Scrolling Headlines:

Luwane Pipkins leads the UMass men’s basketball shooting show in 101-76 win over Niagara -

November 19, 2017

UMass to face tough test with Niagara backcourt -

November 19, 2017

Hockey Notebook: John Leonard on an early season tear for UMass hockey -

November 18, 2017

Clock runs out on UMass men’s soccer’s dream season in NCAA opener -

November 17, 2017

2017 Basketball Special Issue -

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UMass men’s basketball prepares for transitional season in 2017-18 -

November 16, 2017

Author Viet Thanh Nguyen discusses how history and humanity is remembered -

November 16, 2017

CMASS completes seven-week discussion series -

November 16, 2017

UMass women’s basketball resets and reloads, looking to improve on last year’s record with plenty of new talent -

November 16, 2017

Matt McCall’s winding path to bring unity to UMass -

November 16, 2017

Carl Pierre is a piece to Matt McCall’s basketball program -

November 16, 2017

Why they stayed: Malik Hines, Chris Baldwin and C.J. Anderson -

November 16, 2017

McConnell chooses politics over morals -

November 16, 2017

Swipe right for love? Probably not. -

November 16, 2017

‘The Florida Project’ is a monument to the other side of paradise -

November 16, 2017

‘Thor: Ragnarok’ doesn’t have to be the best Marvel movie -

November 16, 2017

Thursday’s NCAA tournament rematch between UMass men’s soccer and Colgate will be a battle of adjustments -

November 15, 2017

Veteran belonging and the decline of American communities discussed by journalist and author at Amherst College -

November 15, 2017

‘UMass Cares About Cancer’ Hosts Blanket Making Event -

November 15, 2017

UMass women’s basketball heads to North Dakota for two games -

November 15, 2017

Running in the wrong direction

Flickr/Boss Tweed

Symbolism plays an important role in the aftermath of tragedy or disaster. Iconic photographs of everything from troops returning home from war, to firefighters raising the flag at Ground Zero after Sept. 11 sear themselves permanently onto the public’s consciousness. On a smaller scale, candlelit vigils are held for the dead and protests express public outrage. And for every somber moment of silence there is an equally important symbolic act of moving forward with new hope.

It’s tricky territory to navigate. To put it in cold terms, when is the appropriate cut-off point for grief, and when is it possible to move on? Let’s look at an example of a situation in which someone tried to rush the moving on process.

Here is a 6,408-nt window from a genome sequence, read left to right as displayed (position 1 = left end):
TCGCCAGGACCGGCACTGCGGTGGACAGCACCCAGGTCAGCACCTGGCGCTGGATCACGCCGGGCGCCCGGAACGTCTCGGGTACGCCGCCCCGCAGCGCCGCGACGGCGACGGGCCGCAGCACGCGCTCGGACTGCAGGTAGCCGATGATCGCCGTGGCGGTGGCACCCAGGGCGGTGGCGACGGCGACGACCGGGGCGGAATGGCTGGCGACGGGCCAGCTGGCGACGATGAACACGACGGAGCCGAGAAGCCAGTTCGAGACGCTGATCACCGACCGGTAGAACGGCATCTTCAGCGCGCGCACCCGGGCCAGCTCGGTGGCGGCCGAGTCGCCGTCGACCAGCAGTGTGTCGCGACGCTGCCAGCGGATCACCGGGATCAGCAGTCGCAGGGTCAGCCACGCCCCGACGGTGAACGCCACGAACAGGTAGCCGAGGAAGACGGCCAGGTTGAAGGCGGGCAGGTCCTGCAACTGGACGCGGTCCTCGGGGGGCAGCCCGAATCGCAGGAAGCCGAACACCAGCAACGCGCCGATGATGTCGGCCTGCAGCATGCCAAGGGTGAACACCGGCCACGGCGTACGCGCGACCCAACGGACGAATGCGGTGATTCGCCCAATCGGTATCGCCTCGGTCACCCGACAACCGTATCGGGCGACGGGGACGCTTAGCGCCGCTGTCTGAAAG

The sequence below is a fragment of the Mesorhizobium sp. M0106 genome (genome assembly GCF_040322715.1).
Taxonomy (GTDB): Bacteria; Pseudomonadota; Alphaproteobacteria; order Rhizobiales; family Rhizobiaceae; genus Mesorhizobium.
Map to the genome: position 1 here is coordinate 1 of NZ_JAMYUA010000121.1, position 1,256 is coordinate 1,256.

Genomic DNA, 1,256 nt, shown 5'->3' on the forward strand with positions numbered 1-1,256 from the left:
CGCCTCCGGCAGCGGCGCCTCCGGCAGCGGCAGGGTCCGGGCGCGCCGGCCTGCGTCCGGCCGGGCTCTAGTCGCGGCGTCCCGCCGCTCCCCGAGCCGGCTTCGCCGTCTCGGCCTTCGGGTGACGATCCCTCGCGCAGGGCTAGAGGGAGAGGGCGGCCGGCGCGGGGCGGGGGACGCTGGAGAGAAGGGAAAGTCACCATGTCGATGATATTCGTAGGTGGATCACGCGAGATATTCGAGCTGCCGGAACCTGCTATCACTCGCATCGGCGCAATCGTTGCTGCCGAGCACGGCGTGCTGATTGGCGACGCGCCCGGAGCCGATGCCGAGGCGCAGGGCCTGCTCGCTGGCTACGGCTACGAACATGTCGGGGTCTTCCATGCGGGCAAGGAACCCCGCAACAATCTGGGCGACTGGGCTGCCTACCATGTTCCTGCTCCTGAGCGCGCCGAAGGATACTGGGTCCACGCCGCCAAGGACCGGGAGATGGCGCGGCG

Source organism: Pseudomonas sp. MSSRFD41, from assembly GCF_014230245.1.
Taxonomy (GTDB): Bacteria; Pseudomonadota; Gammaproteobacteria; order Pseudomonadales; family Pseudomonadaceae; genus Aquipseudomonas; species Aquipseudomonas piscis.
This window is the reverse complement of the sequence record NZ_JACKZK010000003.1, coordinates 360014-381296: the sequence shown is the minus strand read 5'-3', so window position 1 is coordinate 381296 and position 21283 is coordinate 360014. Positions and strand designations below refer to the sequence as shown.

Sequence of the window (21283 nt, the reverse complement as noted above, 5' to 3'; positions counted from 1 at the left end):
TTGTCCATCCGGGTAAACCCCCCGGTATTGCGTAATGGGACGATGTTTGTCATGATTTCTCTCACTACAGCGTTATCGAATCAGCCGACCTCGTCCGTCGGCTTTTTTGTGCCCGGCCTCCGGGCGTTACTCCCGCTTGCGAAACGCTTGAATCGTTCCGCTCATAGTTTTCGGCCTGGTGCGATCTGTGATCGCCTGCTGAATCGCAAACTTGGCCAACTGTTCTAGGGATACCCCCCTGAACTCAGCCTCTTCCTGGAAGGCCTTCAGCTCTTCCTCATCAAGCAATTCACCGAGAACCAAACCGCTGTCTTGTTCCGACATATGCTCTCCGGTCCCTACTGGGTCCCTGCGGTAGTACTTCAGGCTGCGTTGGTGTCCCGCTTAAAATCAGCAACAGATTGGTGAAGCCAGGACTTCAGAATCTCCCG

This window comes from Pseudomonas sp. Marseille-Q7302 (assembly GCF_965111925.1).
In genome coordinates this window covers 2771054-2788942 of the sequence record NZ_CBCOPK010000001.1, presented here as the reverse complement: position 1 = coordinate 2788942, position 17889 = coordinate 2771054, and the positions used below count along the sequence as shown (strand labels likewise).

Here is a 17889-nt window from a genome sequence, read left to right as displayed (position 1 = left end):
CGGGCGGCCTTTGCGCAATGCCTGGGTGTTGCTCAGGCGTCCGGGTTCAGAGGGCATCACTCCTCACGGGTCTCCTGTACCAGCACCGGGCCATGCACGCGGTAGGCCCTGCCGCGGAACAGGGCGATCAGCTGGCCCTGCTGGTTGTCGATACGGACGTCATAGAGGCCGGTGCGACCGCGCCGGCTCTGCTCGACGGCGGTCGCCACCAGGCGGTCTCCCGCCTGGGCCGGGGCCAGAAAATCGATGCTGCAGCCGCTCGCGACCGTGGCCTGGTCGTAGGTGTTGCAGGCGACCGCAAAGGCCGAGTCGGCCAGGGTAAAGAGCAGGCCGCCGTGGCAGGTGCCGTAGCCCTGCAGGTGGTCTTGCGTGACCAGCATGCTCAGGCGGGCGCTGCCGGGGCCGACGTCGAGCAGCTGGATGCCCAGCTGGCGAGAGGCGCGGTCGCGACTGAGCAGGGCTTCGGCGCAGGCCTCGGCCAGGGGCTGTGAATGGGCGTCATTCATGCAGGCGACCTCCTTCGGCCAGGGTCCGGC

With a 1,000-mile diameter, Hurricane Sandy was the largest Atlantic hurricane on record, according to the National Hurricane Center. With economic damage estimated at $50 billion, Sandy is predicted to be the second-most expensive storm in U.S. history, behind Katrina. Last week, it wreaked havoc in the Caribbean and up the east coast of the United States, hitting the Mid-Atlantic area the hardest. Currently, the Los Angeles Times is reporting that 113 people have died in the United States as a result of the storm.

For our purposes, we’ll focus on the impact of the storm in New York City. Not only are super destructive hurricanes relatively uncommon on the East Coast, the pictures of a flooded NYC are eerily reminiscent of stills from disaster flicks. We’re not used to seeing our cities like this. Images of a blacked-out Manhattan, flooding at the Ground Zero construction site, fires in Queens, and water flowing into abandoned subway stations are undoubtedly disturbing.

Visceral reactions aside, on the practical side of things, efforts to restore power and repair the extensive damage, not only to property, but to the city’s infrastructure, which will be expensive and time-consuming. The frightening devastation Sandy caused is leading to calls, including from New York Governor Andrew Cuomo, to better storm-proof the city as extreme weather becomes more frequent. Cuomo said that the city should consider a barrier system to keep flood waters from entering underground infrastructure, according to The New York Times article, “For Years, Warnings It Could Happen Here.” Undertaking a project of this magnitude would be incredibly expensive.